According to HHS figures, in 2015 over 52,000 Americans died from opioid overdoses and that figure is expected to rise to 64,000 in 2016, once the data is finalized. Experts predict that over the next ten years, we will see 500,000 deaths related to opioid overdoses.

In the meantime, Medicaid plays an important role in the problem, but opioid use and addiction are a problem across all demographics. Roughly 30 percent of adults with an opioid addiction are covered by Medicaid and 40 percent are covered by private insurance. This is a slight distortion of the general population, where approximately a quarter of Americans are Medicaid or CHIP enrollees and a little over half are on employer-sponsored insurance. Notably, approximately 20 percent of people with opioid addictions are estimated to be uninsured.

Some have alleged that the Medicaid expansion offered through the Affordable Care Act exacerbated the epidemic. The allegation is that the rate of death and abuse correlated with the Medicaid expansion implementation, particularly in states like Ohio and West Virginia, since people could legally obtain new opioid prescriptions through Medicaid coverage. However, there is little evidence to support that claim and researchers have, in fact, shown that it is extremely unlikely.

Opioid deaths are highest among white males, however there is speculation that this trend could change. With such a small sample set (in spite of the magnitude of the problem), it is challenging to draw conclusions around trends. There are, however, excellent data from government agencies, showing the disparities of the past and existing population affected by this issue.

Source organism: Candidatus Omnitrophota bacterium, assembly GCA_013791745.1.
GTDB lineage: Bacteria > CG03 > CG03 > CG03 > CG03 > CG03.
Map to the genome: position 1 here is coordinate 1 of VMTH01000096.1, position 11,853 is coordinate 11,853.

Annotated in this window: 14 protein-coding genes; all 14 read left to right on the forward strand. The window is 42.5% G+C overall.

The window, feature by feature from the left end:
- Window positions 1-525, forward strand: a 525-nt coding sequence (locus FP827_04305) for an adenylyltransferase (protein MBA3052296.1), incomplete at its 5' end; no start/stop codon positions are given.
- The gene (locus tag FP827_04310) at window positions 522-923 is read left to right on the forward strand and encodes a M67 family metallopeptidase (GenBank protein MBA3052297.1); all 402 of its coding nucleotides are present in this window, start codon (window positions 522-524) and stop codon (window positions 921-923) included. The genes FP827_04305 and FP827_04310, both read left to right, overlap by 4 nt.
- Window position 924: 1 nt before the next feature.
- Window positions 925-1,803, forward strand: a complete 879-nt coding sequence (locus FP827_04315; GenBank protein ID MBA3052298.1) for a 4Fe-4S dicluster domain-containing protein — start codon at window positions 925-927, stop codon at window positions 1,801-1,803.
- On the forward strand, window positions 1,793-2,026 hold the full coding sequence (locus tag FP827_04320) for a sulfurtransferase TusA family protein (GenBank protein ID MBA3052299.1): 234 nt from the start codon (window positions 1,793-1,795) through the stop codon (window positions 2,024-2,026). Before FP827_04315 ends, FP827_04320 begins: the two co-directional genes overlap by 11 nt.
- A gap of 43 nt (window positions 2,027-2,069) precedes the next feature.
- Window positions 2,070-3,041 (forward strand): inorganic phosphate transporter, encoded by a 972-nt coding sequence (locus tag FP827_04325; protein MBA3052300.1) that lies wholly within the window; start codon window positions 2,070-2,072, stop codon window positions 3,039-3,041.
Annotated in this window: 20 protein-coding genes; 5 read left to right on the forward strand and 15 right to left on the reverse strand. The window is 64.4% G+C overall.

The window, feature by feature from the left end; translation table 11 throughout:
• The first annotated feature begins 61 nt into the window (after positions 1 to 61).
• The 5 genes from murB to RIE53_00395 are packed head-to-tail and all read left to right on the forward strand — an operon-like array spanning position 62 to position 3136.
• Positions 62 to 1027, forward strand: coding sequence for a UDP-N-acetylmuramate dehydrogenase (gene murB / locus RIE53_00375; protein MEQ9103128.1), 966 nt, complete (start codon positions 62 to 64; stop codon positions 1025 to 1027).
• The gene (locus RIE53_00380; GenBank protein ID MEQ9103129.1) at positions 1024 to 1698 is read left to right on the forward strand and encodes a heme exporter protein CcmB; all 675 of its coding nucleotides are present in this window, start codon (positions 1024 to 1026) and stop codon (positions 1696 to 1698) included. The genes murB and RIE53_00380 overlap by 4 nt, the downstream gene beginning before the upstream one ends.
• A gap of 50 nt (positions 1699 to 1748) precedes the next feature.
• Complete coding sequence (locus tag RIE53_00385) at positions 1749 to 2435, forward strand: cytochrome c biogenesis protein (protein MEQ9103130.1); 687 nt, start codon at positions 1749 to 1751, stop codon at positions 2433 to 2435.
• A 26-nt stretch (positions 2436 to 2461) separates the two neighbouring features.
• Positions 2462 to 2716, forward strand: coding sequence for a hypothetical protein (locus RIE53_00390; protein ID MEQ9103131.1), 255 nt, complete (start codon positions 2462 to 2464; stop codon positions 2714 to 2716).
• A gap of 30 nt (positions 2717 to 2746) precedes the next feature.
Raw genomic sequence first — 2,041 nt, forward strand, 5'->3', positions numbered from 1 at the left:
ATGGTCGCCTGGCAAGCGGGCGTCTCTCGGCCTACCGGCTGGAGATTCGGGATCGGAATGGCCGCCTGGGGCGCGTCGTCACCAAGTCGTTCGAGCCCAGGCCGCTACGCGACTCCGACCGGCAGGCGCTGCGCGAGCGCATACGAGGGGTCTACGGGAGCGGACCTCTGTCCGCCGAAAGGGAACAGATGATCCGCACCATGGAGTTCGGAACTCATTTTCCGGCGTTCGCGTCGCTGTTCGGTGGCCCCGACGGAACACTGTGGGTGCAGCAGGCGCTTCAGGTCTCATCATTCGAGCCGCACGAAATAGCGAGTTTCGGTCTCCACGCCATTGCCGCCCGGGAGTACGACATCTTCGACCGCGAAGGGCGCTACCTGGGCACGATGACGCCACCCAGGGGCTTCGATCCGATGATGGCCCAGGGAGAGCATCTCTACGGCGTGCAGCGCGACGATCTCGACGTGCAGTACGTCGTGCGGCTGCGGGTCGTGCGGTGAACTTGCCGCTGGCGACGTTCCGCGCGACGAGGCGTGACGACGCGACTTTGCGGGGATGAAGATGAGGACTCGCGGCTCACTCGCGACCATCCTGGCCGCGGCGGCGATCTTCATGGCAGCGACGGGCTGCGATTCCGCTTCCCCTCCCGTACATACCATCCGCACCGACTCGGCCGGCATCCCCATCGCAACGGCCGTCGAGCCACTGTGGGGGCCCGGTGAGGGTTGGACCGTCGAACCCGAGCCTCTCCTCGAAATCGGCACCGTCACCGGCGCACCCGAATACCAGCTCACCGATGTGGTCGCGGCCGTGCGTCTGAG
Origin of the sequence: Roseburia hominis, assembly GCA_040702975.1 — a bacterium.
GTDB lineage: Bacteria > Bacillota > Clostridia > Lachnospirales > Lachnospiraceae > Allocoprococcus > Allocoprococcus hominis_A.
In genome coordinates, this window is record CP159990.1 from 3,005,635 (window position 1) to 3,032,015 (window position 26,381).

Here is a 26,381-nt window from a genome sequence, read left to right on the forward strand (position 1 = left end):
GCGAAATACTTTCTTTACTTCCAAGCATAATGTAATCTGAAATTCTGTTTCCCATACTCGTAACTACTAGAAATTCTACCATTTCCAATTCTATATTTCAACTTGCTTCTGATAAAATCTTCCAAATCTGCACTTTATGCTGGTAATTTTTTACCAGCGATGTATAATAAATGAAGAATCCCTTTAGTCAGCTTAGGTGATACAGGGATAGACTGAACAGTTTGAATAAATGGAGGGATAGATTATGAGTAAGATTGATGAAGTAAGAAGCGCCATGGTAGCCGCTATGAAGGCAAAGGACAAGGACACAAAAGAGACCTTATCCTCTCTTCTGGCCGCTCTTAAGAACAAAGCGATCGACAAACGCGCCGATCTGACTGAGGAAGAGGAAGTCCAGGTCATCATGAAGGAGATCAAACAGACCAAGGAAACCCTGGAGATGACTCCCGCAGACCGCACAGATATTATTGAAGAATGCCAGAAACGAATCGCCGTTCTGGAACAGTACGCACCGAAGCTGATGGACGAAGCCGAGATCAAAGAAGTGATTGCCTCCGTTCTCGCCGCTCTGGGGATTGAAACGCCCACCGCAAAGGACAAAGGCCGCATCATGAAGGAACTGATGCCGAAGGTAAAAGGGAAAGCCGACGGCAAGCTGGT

American Society for Addiction Medicine. “Opioid Addiction: 2016 Facts and Figures”. October 26, 2017.

Centers for Medicare and Medicaid Services. State Medicaid Director Letter #10-003. July 27, 2015.

Centers for Medicare and Medicaid Services. Frequently Asked Questions. August 17, 2017.

Centers for Medicare and Medicaid Services. Medicaid Managed Care Final Rule. April 25, 2016.

Centers for Medicare and Medicaid Services. Informational Bulletin: “Best Practices for Addressing Prescription Opioid Overdoses, Misuse and Addiction”. February 2, 2016. “S.2004 – A bill to increase funding for the State response to the opioid misuse crisis and to provide funding for research on addiction and pain related to the substance misuse crisis.” October 27, 2016.